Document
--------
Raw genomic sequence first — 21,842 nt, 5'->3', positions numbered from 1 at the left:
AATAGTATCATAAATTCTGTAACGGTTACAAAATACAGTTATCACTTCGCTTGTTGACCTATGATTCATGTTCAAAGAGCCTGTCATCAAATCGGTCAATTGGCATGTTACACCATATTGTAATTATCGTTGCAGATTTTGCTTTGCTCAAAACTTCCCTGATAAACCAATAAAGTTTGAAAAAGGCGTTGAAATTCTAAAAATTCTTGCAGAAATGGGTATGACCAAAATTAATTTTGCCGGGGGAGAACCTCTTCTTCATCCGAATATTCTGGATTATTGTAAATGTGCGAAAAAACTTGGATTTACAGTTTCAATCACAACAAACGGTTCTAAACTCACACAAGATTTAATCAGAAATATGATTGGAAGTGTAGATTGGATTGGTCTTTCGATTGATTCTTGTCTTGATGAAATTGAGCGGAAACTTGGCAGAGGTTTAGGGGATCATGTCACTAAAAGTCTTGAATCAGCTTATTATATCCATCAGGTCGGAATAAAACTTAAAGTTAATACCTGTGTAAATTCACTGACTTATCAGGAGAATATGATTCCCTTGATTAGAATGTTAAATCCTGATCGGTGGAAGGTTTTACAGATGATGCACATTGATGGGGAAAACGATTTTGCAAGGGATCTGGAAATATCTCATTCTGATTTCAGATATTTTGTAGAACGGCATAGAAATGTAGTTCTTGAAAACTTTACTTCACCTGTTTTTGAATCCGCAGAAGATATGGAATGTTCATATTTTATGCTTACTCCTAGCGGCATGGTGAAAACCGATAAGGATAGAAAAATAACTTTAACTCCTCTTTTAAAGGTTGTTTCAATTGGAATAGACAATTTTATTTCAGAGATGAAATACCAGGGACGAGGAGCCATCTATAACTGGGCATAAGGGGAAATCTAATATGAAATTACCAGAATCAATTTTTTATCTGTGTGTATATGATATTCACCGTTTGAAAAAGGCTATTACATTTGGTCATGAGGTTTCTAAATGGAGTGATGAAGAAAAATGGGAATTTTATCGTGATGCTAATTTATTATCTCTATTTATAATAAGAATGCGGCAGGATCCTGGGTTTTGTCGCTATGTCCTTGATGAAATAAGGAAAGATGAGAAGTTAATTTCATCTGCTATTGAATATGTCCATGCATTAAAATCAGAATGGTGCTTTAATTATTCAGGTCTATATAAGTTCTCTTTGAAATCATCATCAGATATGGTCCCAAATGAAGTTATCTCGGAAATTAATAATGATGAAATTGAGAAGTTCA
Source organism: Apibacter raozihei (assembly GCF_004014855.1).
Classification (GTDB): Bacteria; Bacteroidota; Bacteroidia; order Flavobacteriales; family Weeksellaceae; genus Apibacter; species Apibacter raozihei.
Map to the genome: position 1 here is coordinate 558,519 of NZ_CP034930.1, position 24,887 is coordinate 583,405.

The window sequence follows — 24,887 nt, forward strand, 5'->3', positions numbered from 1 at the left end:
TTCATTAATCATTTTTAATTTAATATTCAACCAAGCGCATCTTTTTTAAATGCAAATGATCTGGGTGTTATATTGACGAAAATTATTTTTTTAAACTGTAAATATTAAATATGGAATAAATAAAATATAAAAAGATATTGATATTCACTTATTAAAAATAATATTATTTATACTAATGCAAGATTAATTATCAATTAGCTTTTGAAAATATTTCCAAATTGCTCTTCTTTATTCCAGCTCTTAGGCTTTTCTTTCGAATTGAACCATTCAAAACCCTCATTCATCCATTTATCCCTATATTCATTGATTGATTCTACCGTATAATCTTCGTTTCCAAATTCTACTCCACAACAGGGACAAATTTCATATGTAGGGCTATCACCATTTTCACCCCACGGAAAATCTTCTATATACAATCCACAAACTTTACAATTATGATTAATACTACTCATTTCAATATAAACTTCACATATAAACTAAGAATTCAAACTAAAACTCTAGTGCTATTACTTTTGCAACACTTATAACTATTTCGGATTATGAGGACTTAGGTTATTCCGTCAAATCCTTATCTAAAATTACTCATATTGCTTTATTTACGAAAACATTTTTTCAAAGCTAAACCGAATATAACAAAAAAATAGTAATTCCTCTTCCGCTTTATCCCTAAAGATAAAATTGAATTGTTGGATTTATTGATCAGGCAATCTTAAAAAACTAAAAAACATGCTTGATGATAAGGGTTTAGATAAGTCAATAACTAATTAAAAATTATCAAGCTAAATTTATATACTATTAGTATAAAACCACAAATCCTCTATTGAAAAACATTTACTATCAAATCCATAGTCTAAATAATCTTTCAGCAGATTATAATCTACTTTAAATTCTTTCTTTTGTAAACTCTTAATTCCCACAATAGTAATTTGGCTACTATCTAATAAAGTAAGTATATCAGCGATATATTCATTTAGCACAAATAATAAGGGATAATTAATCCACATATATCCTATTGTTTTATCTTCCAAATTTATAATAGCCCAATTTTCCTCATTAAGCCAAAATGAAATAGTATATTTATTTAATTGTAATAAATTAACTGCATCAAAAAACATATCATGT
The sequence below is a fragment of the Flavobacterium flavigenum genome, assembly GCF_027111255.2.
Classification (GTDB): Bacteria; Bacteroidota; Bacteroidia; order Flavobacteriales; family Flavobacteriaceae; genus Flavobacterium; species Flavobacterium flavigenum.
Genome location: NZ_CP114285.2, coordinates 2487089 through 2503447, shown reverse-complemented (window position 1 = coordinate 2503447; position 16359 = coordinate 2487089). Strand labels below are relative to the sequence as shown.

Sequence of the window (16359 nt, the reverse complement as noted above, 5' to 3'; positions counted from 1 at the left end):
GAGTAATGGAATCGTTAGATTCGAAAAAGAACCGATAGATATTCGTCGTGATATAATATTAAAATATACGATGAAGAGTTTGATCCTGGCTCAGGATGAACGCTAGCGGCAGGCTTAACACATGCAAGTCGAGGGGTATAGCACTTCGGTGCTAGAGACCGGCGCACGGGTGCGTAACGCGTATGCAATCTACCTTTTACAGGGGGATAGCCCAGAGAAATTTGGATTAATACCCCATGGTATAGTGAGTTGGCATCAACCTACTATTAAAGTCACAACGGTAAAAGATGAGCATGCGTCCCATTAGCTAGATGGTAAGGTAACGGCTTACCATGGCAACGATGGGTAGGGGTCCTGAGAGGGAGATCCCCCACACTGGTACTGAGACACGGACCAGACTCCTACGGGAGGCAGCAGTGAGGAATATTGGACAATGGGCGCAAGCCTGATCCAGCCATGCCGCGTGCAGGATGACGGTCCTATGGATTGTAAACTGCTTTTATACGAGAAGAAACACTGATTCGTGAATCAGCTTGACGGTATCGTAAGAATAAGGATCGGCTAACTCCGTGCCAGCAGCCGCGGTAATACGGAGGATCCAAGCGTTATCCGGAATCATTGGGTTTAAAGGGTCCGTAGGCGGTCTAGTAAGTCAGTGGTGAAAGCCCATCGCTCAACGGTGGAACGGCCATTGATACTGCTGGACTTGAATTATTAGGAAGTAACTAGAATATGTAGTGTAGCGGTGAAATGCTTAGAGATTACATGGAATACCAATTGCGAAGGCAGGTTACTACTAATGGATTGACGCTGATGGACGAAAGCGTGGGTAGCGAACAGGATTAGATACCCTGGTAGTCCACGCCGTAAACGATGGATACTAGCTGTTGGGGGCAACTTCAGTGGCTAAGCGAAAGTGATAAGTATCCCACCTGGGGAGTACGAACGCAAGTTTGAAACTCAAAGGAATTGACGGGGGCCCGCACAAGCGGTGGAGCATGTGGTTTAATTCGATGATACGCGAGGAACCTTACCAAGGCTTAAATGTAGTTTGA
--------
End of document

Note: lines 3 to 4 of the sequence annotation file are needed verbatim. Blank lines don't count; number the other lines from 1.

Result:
Source organism: Apibacter raozihei (assembly GCF_004014855.1).
Classification (GTDB): Bacteria; Bacteroidota; Bacteroidia; order Flavobacteriales; family Weeksellaceae; genus Apibacter; species Apibacter raozihei.